And then several info-files dedicated eah to a single non-standard variant, like

Game = chess
Variant = ouk
Name = Fairy-Max 4.8 (Cambodian)
Command = fairymax
[GUI options]
xboard = -variant makruk -testLegality false -firstOptions "Play makruk with Cambodian rules=1"

and since the fairymax Debian package also contains a dedicated binary for playing xiangqi, it would also install an info file:

Game = chess
Variant = xiangqi
Command = maxqi

Like it is a different engine (which it is; it just came in the same package).

The question is if there should be conventions for naming the files. There should be something to prevent collisions, so having the engine or package name as part of the name of the info file seems logical. Perhaps we could prescribe 'extensions' to distinguish multiple info-files of the same (engine, protocol) combination, in the rare cases where multi-variant engines need those. I am not sure they would have to mean anything. E.g. the info-file for Ouk could be called fairymax.ouk, and that for MaxQi fairymax.xq.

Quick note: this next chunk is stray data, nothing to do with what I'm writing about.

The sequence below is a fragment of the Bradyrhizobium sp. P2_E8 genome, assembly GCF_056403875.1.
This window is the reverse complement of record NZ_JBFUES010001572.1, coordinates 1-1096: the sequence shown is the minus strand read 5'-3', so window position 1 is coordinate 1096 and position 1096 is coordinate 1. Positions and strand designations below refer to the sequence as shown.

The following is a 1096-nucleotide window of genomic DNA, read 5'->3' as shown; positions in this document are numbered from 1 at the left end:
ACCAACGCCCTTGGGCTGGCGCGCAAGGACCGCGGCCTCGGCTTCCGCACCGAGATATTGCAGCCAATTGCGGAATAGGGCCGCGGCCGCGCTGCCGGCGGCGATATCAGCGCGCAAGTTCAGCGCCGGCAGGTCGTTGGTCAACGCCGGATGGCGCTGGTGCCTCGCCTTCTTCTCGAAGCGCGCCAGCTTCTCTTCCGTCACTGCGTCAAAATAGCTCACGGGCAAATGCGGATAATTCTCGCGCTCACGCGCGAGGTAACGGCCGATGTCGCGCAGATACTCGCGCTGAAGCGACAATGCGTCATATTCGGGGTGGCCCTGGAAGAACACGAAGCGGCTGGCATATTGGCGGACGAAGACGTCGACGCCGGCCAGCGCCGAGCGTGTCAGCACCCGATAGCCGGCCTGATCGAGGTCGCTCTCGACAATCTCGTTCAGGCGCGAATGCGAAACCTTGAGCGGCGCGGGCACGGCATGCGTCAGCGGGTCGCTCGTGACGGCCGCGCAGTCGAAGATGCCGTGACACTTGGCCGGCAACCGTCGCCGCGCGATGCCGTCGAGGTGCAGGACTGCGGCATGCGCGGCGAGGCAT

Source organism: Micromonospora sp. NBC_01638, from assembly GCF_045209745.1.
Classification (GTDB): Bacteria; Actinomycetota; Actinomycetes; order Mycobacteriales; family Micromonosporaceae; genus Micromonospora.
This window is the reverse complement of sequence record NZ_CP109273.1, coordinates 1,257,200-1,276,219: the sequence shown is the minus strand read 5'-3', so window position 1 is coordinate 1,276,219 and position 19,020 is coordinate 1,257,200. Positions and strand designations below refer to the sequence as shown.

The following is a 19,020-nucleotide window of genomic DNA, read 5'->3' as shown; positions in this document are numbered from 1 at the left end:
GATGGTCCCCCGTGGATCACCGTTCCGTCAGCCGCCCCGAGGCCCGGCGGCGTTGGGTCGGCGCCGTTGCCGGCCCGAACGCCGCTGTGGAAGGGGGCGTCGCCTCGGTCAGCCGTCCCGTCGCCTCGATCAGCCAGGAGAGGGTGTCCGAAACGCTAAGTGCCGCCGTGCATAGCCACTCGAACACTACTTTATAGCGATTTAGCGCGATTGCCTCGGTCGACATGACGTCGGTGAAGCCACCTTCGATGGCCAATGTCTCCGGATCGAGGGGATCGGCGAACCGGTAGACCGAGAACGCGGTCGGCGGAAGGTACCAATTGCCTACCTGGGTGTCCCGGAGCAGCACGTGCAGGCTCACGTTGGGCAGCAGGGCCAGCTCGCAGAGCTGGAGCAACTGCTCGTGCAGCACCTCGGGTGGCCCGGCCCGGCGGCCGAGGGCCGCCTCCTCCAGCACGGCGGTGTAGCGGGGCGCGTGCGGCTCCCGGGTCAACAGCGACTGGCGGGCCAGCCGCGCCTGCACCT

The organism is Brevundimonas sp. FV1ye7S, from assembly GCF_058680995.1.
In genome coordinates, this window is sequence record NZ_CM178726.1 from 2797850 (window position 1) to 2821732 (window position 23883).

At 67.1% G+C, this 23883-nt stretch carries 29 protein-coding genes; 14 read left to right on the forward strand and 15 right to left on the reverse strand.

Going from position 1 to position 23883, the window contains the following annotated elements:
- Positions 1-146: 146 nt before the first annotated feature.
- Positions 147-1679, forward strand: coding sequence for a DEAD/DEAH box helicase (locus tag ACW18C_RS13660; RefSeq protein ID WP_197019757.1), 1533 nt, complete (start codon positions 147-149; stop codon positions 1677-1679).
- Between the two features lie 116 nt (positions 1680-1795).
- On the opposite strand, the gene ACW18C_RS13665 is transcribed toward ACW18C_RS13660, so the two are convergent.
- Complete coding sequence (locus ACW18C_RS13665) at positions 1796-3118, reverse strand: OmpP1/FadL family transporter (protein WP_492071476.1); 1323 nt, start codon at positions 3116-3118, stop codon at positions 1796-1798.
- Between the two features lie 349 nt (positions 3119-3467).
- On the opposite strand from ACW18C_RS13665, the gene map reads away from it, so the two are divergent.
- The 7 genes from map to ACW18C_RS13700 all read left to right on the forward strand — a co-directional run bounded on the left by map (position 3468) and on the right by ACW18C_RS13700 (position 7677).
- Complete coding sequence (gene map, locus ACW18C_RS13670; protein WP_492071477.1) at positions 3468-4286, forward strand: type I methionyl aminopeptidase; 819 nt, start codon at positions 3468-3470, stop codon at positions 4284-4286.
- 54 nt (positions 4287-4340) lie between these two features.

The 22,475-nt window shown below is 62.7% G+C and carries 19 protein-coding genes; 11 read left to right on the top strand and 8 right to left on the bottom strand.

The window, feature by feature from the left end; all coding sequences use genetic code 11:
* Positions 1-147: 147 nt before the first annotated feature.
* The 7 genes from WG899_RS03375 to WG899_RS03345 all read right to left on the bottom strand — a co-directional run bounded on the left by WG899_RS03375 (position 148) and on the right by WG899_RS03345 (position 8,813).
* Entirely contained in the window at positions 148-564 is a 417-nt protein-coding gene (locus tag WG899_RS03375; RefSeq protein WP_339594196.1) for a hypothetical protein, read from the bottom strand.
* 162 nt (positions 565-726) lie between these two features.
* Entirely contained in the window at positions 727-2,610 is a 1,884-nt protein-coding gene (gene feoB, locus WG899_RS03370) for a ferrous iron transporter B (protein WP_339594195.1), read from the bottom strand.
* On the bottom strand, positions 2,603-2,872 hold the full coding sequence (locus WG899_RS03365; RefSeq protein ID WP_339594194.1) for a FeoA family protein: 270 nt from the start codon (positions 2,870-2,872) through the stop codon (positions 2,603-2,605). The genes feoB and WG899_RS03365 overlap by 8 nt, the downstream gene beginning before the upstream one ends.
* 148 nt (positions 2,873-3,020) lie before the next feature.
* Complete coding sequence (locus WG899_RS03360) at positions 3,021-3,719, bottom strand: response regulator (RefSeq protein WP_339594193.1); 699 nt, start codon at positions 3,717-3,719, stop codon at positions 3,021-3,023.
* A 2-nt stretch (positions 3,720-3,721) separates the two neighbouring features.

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Re: Proposal for Linux engine standard

Post by gbtami » Mon Oct 01, 2012 10:33 am

hgm wrote:I guess it woud have to depend on the capabilities of the engine. If it can be switched through the protocol interface between the various variants, such as Fairy-Max, Pulsar, NebiyuChess, Sjeng (WB) or between Chess and Chess960 (UCI), I guess it would be most convenient if the info-file contained a comma-separated list of variant names.

OTOH, if it was an engine where the variant has to be specified through command-line options, (I think Dababba required this), or by setting a non-standard engine option through the protocol interface (by instructing the GUI with a GUI option to do so, like for Fairy-Max playing Cambodian Chess), they would need variant-dependent engine start command, or different GUI options on the engine line. Rather than designing some complex syntax to be able to have such variant-dependent engine commands or GUI options, it would be simpler to just supply a different file for each such variant the engine plays.

The systems could even be mixed. E.g. for Fairy-Max there could be one info-file containing

Game = chess
Variant = normal, gothic, seirawan, makruk, knightmate, super
Command = fairymax

And then several info-files dedicated eah to a single non-standard variant, like

Game = chess
Variant = ouk